Now I know better and Iím wondering why Spin Magazine hasnít moved on. In the nineties we thought everything sucked and were hoping desperately that someone would come up with something better, it seems they havenít. I'm afraid the movers and shakers have gotten lazy and keep choosing re-runs. Iím ready for something new. Teen angst is so tiresome.

Posted by at 12:00 AM | Comments (3)

April 5, 2004

ďTemper your affect.Ē

It's awful somtimes how clumsy I am about boys, but most of the time I figure I'm the only one who realizes. This weekend I found out that Iím not fooling anyone.

I was hanging by the bar talking to Nicole. Nicoleówith her shock of blond hair and tan, chiseled bicep. All eyes in the room were on her, but it was a gang of fat, rowdy, 30 year-old thugs from Queens who offered us drinks. They were crude mother fuckers and insisted that she flex her muscle in exchange for the beverages.
ďYou want a drink?Ē She asked me. I shrugged, ďokĒ and modestly she complied. Telling them, "you know this doesn't mean we're going home with you or anything like that, right?" So straight forward and yet, flirtatious enough to get what she wants. I don't think I could ever be so cooly charming.

I had what I considered to be polite conversation with the portly, somewhat pathetic gentleman who bought my drink. I didnít intend to talk for long, but I couldnít figure out how to end it. His friend came up after a few minutes and half shouted, ďget her number now, ícause I wanna leave.Ē This was probably the most awkward moment of my life, but there was no way in hell that I was surrendering my phone number so I shook both their hands and said ďnice meeting you, thanks for the drinkĒ before slipping back to where Nicole had already joined the others.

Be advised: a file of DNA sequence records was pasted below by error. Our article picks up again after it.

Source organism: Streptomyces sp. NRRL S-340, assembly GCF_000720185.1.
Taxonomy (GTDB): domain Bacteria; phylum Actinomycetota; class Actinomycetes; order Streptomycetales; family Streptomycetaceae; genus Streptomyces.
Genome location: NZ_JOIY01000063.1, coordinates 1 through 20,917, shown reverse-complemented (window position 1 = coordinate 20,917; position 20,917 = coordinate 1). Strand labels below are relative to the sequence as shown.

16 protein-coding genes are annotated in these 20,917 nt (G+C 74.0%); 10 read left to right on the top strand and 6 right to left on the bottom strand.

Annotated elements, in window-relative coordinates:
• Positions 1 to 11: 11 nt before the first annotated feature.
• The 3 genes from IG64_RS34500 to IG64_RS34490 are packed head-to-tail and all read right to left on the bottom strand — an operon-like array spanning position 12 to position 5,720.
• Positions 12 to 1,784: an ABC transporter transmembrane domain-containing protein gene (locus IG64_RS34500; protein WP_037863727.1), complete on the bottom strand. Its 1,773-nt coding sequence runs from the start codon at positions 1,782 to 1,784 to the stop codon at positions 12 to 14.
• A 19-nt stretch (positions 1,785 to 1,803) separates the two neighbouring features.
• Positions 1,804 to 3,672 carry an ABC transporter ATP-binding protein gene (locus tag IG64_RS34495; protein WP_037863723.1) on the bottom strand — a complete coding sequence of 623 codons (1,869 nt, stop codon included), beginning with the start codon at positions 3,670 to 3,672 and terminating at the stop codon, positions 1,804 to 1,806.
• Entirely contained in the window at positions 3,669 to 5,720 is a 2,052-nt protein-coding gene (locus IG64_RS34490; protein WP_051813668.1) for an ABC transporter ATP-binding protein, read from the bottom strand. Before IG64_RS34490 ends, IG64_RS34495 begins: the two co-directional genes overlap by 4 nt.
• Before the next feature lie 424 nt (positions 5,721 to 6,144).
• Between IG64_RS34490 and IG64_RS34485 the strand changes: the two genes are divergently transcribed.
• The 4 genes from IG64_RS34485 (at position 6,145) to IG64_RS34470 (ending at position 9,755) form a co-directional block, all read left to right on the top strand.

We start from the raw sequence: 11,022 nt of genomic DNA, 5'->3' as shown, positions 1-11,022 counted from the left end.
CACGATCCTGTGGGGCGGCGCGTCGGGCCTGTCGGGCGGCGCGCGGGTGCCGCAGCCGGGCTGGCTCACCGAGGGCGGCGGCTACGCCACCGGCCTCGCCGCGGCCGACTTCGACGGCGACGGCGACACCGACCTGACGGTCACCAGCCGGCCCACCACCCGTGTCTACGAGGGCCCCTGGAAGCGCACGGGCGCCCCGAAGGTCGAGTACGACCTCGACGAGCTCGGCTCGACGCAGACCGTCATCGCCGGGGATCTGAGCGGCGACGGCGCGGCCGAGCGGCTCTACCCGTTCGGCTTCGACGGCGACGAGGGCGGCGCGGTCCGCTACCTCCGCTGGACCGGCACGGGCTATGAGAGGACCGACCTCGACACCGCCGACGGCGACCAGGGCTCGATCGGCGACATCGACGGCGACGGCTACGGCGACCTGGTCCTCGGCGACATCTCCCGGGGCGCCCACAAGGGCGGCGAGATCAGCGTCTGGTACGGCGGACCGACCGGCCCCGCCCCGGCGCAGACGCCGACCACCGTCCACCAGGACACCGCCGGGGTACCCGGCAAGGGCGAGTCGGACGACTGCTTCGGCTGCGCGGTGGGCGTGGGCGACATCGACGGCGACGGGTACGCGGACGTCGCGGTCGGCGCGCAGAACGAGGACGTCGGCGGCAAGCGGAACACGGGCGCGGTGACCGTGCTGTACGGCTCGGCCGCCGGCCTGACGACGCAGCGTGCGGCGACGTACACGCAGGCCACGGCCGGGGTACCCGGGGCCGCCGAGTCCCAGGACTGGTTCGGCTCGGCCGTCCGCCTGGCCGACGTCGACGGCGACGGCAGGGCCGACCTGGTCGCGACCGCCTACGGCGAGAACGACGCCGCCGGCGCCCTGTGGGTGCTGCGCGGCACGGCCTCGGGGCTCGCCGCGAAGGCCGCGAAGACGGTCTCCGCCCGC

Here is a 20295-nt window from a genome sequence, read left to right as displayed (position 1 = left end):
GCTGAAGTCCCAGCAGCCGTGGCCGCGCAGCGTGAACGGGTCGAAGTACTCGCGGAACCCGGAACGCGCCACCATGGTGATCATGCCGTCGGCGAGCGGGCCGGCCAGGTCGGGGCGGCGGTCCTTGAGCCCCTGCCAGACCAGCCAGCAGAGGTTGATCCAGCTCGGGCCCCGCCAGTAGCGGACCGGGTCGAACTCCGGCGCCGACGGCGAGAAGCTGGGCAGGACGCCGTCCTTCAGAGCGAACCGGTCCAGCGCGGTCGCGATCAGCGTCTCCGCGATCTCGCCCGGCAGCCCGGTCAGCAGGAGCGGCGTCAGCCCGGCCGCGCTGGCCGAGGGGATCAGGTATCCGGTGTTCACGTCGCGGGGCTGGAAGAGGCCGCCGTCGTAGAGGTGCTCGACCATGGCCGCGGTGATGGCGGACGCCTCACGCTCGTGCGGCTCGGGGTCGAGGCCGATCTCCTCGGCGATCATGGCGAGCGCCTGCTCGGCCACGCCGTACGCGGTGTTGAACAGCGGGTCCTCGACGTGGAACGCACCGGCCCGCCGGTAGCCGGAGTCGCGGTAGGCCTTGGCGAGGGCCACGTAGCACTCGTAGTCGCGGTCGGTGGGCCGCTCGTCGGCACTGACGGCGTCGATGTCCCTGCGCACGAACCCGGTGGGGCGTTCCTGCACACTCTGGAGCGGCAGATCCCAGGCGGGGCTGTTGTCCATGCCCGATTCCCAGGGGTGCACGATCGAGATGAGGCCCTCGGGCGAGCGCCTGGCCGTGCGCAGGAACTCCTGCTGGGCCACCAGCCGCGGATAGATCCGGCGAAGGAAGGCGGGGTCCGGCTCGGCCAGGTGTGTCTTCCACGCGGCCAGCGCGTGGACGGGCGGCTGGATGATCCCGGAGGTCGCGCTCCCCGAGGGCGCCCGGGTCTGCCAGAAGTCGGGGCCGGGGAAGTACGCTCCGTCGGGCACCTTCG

After a few more minutes past a large pock-marked man in a leather jacket came up to me, I recognized him from their group. He said in stern careful words, "you need to temper your affect on men. You don't know what you're doing, and my friend, he's totally lost it. Learn how to temper your affect." I wanted to tell him to fuck off, but instead I nodded. I was annoyed, but more-so I was embarrassed and a little guilty feeling.

ďTemper your affect.Ē

I didnít want to talk to his friend even for a minute, but it seemed to mean so much to him and maybe because I was drunk I was emitting all kinds of false warmth, saying shit like, ďyou live in Queens and went to BU? Wow, what do you know! What a coincidence!Ē As if I thought we might be soul mates and that perhaps he should propose on the spot so we could have a big June wedding and then settle down in Whitestone where Iíd pump out five kids and nag him every weekend to finish the deck.

Iím always too nice to people I donít give a shit about and too afraid to talk to the ones Iím interested in. Next time Iím going to say ďthanks for the drink,Ē and wander off to rub up against to someone sexy. Thatíll teach him to buy drinks for strange girls with flimsy arms.

Posted by at 12:52 AM

February 15, 2004

Maybe now is not the time to ask for a raise.

I don't think I can even write about last night, for fear that it will somehow make things worse. All I will say is that I went to a president's day party at my co-worker's house and ended up puking in front of my boss. My only solace is that the managing edtor told me not to worry, because she smokes pot and doesn't give a shit.

Posted by at 6:59 PM